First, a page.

Transparency sought as DOE seeks P97M budget for nuke program

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    SEN. Sherwin Gatchalian pressed the Department of Energy to be more transparent about the country’s nuclear power agenda as it sought to double the budget for preparations and studies even without the go-signal from President Duterte.

    Gatchalian, who presided over the finance committee’s hearing on the Department of Energy’s proposed P2.3-billion budget for 2020 yesterday, zeroed in on the P97 million allocation for the nuclear program, double the current year’s P48-million budget.

    Energy Secretary Alfonso Cusi said that so far, Duterte had given “no explicit approval that we go nuclear.”

    This despite the DOE having already submitted the proposed “national nuclear policy.”

    But he justified the allocation by saying the DOE was “just looking at all the alternative sources of energy considering the vulnerability of the country.”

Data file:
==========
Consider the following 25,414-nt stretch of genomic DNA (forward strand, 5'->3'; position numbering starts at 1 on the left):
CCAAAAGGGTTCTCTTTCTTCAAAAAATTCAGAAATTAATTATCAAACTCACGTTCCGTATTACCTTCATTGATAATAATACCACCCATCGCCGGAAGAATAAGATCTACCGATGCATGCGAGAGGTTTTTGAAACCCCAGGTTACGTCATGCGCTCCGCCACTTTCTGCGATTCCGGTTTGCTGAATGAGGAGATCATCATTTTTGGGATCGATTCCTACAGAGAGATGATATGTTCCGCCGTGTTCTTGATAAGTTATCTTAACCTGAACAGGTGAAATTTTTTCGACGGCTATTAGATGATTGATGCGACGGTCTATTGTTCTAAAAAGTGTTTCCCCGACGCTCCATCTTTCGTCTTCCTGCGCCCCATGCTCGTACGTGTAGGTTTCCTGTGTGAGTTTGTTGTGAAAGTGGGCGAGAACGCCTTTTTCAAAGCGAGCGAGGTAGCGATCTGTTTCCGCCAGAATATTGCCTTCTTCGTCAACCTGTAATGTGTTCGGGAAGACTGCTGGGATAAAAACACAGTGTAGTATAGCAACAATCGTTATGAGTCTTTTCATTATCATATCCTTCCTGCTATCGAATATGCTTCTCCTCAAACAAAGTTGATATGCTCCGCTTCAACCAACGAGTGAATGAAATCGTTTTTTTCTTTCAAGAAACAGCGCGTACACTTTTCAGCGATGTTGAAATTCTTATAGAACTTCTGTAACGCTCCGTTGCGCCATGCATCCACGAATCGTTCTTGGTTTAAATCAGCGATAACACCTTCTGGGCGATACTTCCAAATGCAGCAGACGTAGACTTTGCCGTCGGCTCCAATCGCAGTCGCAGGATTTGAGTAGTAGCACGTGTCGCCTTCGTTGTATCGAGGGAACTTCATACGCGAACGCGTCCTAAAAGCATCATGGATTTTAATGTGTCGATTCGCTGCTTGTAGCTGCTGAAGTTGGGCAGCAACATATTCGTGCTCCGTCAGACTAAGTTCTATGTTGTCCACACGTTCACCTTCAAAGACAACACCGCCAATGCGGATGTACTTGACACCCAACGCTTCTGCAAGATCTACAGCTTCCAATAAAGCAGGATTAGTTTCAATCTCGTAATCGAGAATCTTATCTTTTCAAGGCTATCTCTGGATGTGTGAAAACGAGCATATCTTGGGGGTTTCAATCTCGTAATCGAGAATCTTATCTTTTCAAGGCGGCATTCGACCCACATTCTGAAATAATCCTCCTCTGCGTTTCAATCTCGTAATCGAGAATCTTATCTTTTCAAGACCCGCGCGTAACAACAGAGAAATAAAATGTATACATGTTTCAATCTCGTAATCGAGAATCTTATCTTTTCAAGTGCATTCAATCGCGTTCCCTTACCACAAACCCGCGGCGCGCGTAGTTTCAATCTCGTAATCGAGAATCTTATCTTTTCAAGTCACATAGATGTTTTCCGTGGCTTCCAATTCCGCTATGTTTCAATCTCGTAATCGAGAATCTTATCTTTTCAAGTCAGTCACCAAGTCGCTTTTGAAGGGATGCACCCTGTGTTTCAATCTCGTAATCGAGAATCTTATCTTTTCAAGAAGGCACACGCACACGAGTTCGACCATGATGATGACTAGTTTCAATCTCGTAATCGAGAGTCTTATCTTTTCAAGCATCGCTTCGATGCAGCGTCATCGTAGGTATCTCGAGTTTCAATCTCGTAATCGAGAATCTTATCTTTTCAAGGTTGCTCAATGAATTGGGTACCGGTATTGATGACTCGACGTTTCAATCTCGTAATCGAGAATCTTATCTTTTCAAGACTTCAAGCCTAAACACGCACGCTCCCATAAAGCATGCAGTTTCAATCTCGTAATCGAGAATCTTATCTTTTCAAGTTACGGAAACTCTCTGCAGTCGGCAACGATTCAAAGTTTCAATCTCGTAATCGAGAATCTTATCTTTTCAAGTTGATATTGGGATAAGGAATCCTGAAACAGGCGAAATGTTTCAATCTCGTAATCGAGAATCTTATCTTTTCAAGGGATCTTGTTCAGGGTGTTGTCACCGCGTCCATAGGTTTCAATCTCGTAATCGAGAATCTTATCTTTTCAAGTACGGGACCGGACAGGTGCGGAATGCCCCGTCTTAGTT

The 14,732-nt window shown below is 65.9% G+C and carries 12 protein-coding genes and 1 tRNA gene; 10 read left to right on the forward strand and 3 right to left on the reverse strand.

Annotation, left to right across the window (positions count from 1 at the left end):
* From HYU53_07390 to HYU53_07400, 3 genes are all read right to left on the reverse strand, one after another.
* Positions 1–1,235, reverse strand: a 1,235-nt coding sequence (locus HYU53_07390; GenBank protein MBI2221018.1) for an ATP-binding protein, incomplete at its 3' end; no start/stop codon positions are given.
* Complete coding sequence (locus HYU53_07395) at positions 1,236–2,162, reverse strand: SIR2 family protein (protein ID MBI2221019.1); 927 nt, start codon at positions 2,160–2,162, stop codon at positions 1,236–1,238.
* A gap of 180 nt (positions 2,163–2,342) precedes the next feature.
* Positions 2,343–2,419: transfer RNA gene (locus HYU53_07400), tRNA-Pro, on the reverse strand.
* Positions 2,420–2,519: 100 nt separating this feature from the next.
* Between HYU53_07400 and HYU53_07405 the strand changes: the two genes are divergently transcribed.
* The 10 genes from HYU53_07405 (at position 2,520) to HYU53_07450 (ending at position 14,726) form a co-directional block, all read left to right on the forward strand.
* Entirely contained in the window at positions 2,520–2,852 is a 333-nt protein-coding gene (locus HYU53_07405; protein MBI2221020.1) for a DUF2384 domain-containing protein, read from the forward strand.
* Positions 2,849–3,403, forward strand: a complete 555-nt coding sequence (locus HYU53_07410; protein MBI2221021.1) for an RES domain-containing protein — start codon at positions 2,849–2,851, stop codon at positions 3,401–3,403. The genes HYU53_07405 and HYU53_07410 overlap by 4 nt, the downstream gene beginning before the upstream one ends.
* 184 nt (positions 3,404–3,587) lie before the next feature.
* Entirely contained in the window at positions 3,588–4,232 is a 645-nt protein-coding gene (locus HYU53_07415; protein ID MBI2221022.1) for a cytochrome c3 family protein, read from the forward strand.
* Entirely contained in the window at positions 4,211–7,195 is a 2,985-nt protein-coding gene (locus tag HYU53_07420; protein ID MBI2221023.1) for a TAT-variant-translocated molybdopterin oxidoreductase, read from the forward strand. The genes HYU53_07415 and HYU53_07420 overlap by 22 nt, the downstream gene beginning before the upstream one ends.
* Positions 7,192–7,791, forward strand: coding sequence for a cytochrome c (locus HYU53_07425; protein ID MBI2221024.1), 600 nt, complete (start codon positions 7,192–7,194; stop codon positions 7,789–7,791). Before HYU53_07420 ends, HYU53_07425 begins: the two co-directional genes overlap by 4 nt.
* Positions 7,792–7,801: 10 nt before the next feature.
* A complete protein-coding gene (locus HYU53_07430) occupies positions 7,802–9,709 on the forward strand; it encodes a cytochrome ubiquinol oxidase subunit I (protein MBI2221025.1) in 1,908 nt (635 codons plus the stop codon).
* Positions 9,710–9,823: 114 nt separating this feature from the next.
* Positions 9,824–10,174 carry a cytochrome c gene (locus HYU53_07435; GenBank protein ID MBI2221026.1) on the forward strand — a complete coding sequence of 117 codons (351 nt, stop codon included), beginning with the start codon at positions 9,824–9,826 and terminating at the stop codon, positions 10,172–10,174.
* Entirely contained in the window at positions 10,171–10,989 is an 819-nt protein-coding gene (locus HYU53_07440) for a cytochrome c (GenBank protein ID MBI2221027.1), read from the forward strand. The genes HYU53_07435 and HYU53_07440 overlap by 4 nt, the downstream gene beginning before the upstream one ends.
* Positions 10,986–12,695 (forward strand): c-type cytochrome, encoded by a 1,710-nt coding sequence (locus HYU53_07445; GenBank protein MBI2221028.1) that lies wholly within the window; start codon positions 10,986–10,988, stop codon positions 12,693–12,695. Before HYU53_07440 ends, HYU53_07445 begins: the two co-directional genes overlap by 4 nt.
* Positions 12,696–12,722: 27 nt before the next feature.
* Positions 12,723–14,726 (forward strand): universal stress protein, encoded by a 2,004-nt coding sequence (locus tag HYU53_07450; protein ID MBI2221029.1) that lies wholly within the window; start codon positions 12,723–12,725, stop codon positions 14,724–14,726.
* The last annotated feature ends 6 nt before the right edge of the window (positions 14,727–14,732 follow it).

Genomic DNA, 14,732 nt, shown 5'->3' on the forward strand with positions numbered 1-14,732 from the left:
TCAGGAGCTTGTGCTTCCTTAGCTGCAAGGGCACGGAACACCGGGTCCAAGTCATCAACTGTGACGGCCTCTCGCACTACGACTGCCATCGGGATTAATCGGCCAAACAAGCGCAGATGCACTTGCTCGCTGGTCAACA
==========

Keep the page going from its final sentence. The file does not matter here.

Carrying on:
“We are just preparing the country for, you know, if we can put nuclear in our energy mix,” Cusi said.

    “We are going to all the motion preparing and be able to answer on the issue of nuclear for all possible questions whether we should go or we should not go,” he added.

    This prompted Gatchalian to ask for details on how the current year’s P48 million budget was spent on such preparations.

    “Right now, we don’t have a signal from the President on whether to go or not to go. And yet, we are undertaking more studies,” Gatchalian said.

    “Nuclear power is a very controversial source of power. To be honest about it, we cannot cloak it in secrecy or else, the more the public will doubt us,” he added.

    During Duterte’s visit to Moscow last week, the DOE and Russia’s Rosatom State Nuclear Energy Corp., entered into a pact regarding the “intention to jointly explore the prospects of cooperation in the construction of nuclear power plants” in the Philippines.

    The only nuclear power plant in the country, the Bataan Nuclear Power Plant, was built during the Marcos dictatorship but never operated because of corruption and safety issues, as well as the fear that followed the Chernobyl disaster in 1986.